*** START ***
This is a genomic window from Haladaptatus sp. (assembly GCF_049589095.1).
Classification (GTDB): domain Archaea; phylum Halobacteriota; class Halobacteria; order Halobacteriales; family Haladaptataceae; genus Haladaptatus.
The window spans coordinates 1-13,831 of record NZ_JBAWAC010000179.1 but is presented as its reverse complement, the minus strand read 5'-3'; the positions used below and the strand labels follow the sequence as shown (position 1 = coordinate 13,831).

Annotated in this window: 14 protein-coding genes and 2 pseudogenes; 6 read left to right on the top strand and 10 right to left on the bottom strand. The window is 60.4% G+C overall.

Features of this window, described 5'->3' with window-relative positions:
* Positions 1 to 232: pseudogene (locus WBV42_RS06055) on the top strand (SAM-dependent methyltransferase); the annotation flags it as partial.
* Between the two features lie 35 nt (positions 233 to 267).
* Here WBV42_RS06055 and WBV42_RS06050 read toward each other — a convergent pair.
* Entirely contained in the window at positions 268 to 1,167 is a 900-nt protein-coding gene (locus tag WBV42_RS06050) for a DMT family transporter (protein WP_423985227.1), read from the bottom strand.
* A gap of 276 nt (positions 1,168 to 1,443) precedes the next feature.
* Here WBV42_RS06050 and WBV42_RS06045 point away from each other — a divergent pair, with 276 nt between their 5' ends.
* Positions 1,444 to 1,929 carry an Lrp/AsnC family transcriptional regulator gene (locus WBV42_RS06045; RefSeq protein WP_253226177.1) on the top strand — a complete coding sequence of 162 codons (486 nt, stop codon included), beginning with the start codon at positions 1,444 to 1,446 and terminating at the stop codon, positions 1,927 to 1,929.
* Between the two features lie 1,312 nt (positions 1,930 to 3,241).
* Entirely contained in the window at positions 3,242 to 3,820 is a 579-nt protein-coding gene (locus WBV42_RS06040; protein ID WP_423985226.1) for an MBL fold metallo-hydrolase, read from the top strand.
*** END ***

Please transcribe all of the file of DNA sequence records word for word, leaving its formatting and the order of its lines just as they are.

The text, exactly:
This is a genomic window from Haladaptatus sp. (assembly GCF_049589095.1).
Classification (GTDB): domain Archaea; phylum Halobacteriota; class Halobacteria; order Halobacteriales; family Haladaptataceae; genus Haladaptatus.
The window spans coordinates 1-13,831 of record NZ_JBAWAC010000179.1 but is presented as its reverse complement, the minus strand read 5'-3'; the positions used below and the strand labels follow the sequence as shown (position 1 = coordinate 13,831).

Annotated in this window: 14 protein-coding genes and 2 pseudogenes; 6 read left to right on the top strand and 10 right to left on the bottom strand. The window is 60.4% G+C overall.

Features of this window, described 5'->3' with window-relative positions:
* Positions 1 to 232: pseudogene (locus WBV42_RS06055) on the top strand (SAM-dependent methyltransferase); the annotation flags it as partial.
* Between the two features lie 35 nt (positions 233 to 267).
* Here WBV42_RS06055 and WBV42_RS06050 read toward each other — a convergent pair.
* Entirely contained in the window at positions 268 to 1,167 is a 900-nt protein-coding gene (locus tag WBV42_RS06050) for a DMT family transporter (protein WP_423985227.1), read from the bottom strand.
* A gap of 276 nt (positions 1,168 to 1,443) precedes the next feature.
* Here WBV42_RS06050 and WBV42_RS06045 point away from each other — a divergent pair, with 276 nt between their 5' ends.
* Positions 1,444 to 1,929 carry an Lrp/AsnC family transcriptional regulator gene (locus WBV42_RS06045; RefSeq protein WP_253226177.1) on the top strand — a complete coding sequence of 162 codons (486 nt, stop codon included), beginning with the start codon at positions 1,444 to 1,446 and terminating at the stop codon, positions 1,927 to 1,929.
* Between the two features lie 1,312 nt (positions 1,930 to 3,241).
* Entirely contained in the window at positions 3,242 to 3,820 is a 579-nt protein-coding gene (locus WBV42_RS06040; protein ID WP_423985226.1) for an MBL fold metallo-hydrolase, read from the top strand.